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Safe+Sound Blog Series: Part Two

This Safe+Sound Week, TempForce is bringing you must-know information about how temporary staffing agencies and staffing clients should work together to protect our temporary workforce. This is Part One in our Safe+Sound Week Blog Series!

Working Safe with a Temporary Agency
Part 2: P.P.E. and Hazard Communications

Today, we’re going to look at OSHA’s recommendations for how Staffing Agencies and their Clients, also called Host Employers, should handle two essential elements of Workplace Safety: Personal Protective Equipment and Hazard Communications.


Contracts Define Our Roles!

As we are about to see, for Host Employers and Staffing Agencies, questions regarding employer responsibility for particular safety and health protections are common. OSHA recommends that Staffing Agencies and Host Employers use a Contract to define each of our roles and responsibilities with regards to safety.


PPE’s Role In The Workplace!

Personal Protective Equipment is required to minimize workers’ exposure to hazards when all other controls cannot reduce hazard exposure to acceptable levels. But who is responsible for providing PPE… the host employer, or the staffing agency?


The Host Employer’s Responsibilities

According to OSHA, since the Host Employer is most familiar with their workplace and generally controls the worker’s activities around and interaction with hazards, the Host will usually have the “primary responsibility for selecting, providing, and ensuring the use of adequate P.P.E. for the work assigned.” (Source)

For example, a Host Employer may control a sander at their worksite that emits sawdust and loud noise, so they would provide safety glasses and ear plugs for all workers who are exposed to these hazards. Remember, in the case of safety and health protections, “Host employers must treat temporary workers like any other workers.” (Source)

Furthermore, Host Employers are usually best-suited to perform the workplace hazard assessment required to determine what type and class of P.P.E. is needed, and may have already done an assessment to make these important P.P.E. decisions for their permanent workforce.

The Staffing Agency’s Responsibilities

The Staffing Agency is responsible for making sure “the host employer conducts the appropriate hazard assessment and provides adequate P.P.E.” (Source)

At TempForce, we know that when it comes to safety, communication is key! The Staffing Agency should maintain communication with Host Employers, to learn about work hazards and P.P.E. required; and should communicate regularly with workers, to make sure they are provided with the right P.P.E.


Are Employers Required to Pay for PPE?

The Temporary Worker Initiative reports that in general,“neither the host nor the staffing agency can require workers to provide or pay for their own PPE.” (Source)

But there are some important exceptions!Employers are usually not required to pay for “certain safety-toe shoes and boots, prescription safety eyewear, and logging boots,” and a few other exceptions, because “[this] equipment is very personal [and] is often used outside the workplace.” (Source)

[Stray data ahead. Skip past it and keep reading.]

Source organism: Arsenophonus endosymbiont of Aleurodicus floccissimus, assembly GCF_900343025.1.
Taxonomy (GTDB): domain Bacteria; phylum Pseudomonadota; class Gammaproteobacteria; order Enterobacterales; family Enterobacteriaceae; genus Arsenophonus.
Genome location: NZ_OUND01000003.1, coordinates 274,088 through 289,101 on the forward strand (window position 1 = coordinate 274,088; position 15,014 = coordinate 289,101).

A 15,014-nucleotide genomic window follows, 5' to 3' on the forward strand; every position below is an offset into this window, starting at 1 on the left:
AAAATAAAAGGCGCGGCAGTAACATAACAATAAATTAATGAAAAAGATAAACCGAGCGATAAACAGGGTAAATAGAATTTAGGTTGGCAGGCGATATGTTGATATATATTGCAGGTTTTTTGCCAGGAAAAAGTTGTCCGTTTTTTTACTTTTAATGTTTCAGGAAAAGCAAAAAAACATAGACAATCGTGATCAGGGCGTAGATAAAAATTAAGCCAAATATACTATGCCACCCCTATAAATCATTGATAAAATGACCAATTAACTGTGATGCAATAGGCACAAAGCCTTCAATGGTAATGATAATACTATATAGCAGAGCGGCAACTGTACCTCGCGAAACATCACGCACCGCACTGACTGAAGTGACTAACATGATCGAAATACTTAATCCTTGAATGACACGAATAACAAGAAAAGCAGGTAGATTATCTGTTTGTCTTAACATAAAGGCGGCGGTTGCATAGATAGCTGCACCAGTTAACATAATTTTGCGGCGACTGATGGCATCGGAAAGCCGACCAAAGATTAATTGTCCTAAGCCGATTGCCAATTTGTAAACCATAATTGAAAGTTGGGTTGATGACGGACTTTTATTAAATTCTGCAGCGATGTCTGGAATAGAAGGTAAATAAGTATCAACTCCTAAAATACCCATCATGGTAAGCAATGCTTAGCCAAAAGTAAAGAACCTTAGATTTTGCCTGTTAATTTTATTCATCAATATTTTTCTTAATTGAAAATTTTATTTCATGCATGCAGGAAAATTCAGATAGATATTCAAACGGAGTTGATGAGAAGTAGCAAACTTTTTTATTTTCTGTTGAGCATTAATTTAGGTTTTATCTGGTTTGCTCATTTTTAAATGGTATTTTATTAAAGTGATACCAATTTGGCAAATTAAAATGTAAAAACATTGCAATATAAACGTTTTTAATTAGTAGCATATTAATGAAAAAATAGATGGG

See all the exceptions and more on this rule at this link.

What About Hazard Communications Training?

Another important element of a Workplace Safety Program is making sure workers understand the hazardous properties of the chemicals they may be exposed to.

According to OSHA, Staffing Agencies and Host Employers are “jointly responsible for ensuring that these employees are effectively informed and trained regarding exposure to hazardous chemicals.” (Source)


Host Employer Responsibilities

The Host Employer “uses or produces the hazardous chemicals and creates and controls the work process,” (Source) so they tend to hold the primary responsibility for training on site-specific chemical hazards.

This responsibility includes communicating information about relevant hazards, as well as “appropriate labeling of chemical containers, providing [all employees] access to Safety Data Sheets, and providing appropriate personal protective equipment.” (Source)

According to OSHA, Hazard Communication training provided to temporary workers should be identical or equivalent to the training given to Host’s permanent employees!


Staffing Agency Responsibilities

The Staffing Agency’s responsibilities usually include basic training, familiarity with the chemical hazards at the Host’s worksite, and making sure that the Host Employer adequately fulfills its Hazard Communication training responsibilities.

We also see it as part of our duty to ensure that our clients are training employees on the most current hazard communication standards. Here are some of the recent changes in HCS that should be part of employees’ site-specific training:


How Has Hazard Communication Changed?

In recent years, we have seen important changes to OSHA’s Hazard Communication Standard. Employers are now required to communicate any hazardous chemical information to employees using a newly standardized system of labeling that is aligned with the United Nations’ GHS (Globally Harmonized System of Classification and Labeling of Chemicals).

This change includes new Hazard Classifications, new Labels, and the new Safety Data Sheet, which replaces the older Material Safety Data Sheet. (Source) Employers must train workers on the new label elements and the new format of the Safety Data Sheet.

 HCS Pictograms

This Chart shows the 9 new HCS Pictograms. See more information about the new labeling standards that employees must be trained on at this link! See information about the new SDSs at this link!


In tomorrow’s Blog, we will cover the third and final topic in our Safe+Sound Week Series: how Joint Employers should handle Safety Incident Recordkeeping and Reporting!

Posted on 06/14/2017